Restoration of the 1910 Jail
We consider the 1910 Archer County Jail to be our largest artifact. When the jail was decommissioned, the community rallied together to convert the building into a museum to house the artifacts and stories of the county. The jail is a cornerstone of our museum moving forward, however, it will no longer house artifacts or exhibits. We plan to restore the jail and will be a visual example of how jails used to function. It will also illustrate the establishment of early law enforcement and formation of towns in the area.
The restoration of the jail will be broken into phases. The first phase will tie the exterior walls of the building to the interior structure and stabilize the roof with steel beams and concrete footers. The second phase will be to fully restore the roof, address water abatement and collection to prevent pooling at the foundation and restore the wooden flooring on the first floor. The third phase will focus on the interior finishes like addressing the cracking plaster walls, flaking paint on the jail cells, and restoring windows and doors.
Currently in Phase 1- Wall Stabilization
We are working with Architexas, an architectural firm out of Dallas, to create documents and solutions to secure our exterior walls to the structure of the building. The first floor of the jail was built as a family living quarters for the Sheriff or Deputy and the top two floors contain cells. During the original construction of the building, it's become evident that the walls were not properly tied into the concrete slabs or steel cells of the second and third floors. This has resulted in the walls pulling from the building and in some instances up to a two-inch gap between the walls and floors, especially on the third floor. The solution prepared by JQ Engineering will be to add 50 steel clip angles throughout the second and third floors to secure the walls to the floors.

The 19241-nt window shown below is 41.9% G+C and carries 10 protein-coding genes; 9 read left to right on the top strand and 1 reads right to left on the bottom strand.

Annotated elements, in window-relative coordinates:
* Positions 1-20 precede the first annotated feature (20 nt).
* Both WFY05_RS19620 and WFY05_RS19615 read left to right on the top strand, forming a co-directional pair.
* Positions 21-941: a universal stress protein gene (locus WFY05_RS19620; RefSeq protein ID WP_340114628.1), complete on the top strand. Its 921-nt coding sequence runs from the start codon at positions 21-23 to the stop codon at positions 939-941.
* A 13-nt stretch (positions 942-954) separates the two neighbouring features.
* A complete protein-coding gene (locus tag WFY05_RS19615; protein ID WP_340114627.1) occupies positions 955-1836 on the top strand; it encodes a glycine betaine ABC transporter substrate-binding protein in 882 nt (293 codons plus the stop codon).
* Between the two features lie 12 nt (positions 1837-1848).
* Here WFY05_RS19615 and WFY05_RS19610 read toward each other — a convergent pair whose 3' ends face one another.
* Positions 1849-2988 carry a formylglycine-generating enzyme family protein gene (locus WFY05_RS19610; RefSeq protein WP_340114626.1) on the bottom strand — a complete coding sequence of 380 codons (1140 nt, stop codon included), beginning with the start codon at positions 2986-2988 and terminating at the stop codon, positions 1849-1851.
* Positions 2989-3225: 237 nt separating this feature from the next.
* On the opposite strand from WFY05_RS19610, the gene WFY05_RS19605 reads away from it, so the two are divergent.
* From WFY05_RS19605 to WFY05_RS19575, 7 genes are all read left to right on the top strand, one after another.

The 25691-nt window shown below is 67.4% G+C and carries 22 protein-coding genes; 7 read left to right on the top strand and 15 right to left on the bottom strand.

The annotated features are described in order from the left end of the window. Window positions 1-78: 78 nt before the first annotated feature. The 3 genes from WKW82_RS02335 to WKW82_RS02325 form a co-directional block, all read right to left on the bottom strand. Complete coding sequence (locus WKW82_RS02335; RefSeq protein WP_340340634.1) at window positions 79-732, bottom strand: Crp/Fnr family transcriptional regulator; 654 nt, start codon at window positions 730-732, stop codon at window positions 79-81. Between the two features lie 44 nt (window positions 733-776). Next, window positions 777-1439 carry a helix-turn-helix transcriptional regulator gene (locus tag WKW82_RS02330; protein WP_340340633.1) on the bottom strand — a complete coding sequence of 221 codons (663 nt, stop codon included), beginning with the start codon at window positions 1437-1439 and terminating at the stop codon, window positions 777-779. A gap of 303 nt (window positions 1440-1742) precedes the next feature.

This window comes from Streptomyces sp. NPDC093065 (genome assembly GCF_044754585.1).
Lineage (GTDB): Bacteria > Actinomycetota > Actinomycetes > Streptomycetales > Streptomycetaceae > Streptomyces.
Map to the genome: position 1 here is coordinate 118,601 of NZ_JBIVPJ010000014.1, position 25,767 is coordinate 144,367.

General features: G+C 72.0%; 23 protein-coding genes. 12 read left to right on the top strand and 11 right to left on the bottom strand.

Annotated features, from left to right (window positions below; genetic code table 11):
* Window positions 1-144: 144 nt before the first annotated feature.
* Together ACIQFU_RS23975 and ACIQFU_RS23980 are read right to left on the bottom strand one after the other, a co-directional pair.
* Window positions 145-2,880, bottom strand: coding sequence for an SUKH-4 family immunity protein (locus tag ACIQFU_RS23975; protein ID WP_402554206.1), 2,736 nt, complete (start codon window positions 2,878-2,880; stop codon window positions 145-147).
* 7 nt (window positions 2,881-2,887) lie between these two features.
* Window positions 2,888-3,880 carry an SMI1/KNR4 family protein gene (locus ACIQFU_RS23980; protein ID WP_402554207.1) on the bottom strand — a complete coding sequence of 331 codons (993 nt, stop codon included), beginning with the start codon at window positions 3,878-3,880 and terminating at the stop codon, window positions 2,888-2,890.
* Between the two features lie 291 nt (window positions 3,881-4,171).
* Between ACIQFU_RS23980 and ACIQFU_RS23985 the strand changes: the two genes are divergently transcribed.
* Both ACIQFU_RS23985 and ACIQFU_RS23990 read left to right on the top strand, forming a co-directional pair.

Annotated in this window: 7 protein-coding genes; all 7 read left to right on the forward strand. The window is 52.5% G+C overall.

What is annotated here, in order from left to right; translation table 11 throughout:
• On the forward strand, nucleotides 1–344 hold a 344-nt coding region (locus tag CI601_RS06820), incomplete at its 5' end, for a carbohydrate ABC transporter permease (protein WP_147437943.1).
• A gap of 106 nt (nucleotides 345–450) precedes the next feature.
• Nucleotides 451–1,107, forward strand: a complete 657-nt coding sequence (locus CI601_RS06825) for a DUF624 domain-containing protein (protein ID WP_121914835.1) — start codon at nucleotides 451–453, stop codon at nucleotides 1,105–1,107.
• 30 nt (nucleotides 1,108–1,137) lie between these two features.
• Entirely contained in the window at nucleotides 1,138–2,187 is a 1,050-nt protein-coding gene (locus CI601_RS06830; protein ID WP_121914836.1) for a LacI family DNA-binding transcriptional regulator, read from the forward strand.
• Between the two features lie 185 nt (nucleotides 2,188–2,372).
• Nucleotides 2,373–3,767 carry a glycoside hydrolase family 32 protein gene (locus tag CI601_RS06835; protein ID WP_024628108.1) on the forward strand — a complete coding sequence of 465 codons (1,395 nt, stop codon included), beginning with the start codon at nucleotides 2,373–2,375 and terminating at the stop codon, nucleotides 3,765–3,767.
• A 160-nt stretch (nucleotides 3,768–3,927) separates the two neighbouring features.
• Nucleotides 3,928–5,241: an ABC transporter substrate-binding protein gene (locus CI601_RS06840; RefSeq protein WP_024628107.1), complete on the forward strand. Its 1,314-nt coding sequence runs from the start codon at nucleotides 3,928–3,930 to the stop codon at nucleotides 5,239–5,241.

The original flat roof with four corner towers was capped with pyramidal clay tiles in the mid-1920s. We believe the extra weight has also contributed to the stress and displacement of the walls. This phase will include adding two steel columns, one on the north side and one on the south side. This will aid in dispersing some of the weight on the existing steel beams of the roof.
Work will begin mid-summer and be completed by the end of 2023. We are in the process of acquiring funding for this phase.
We are grateful to the following foundations who have supported this phase of work:
Texas Historical Foundation: texashistoricalfoundation.org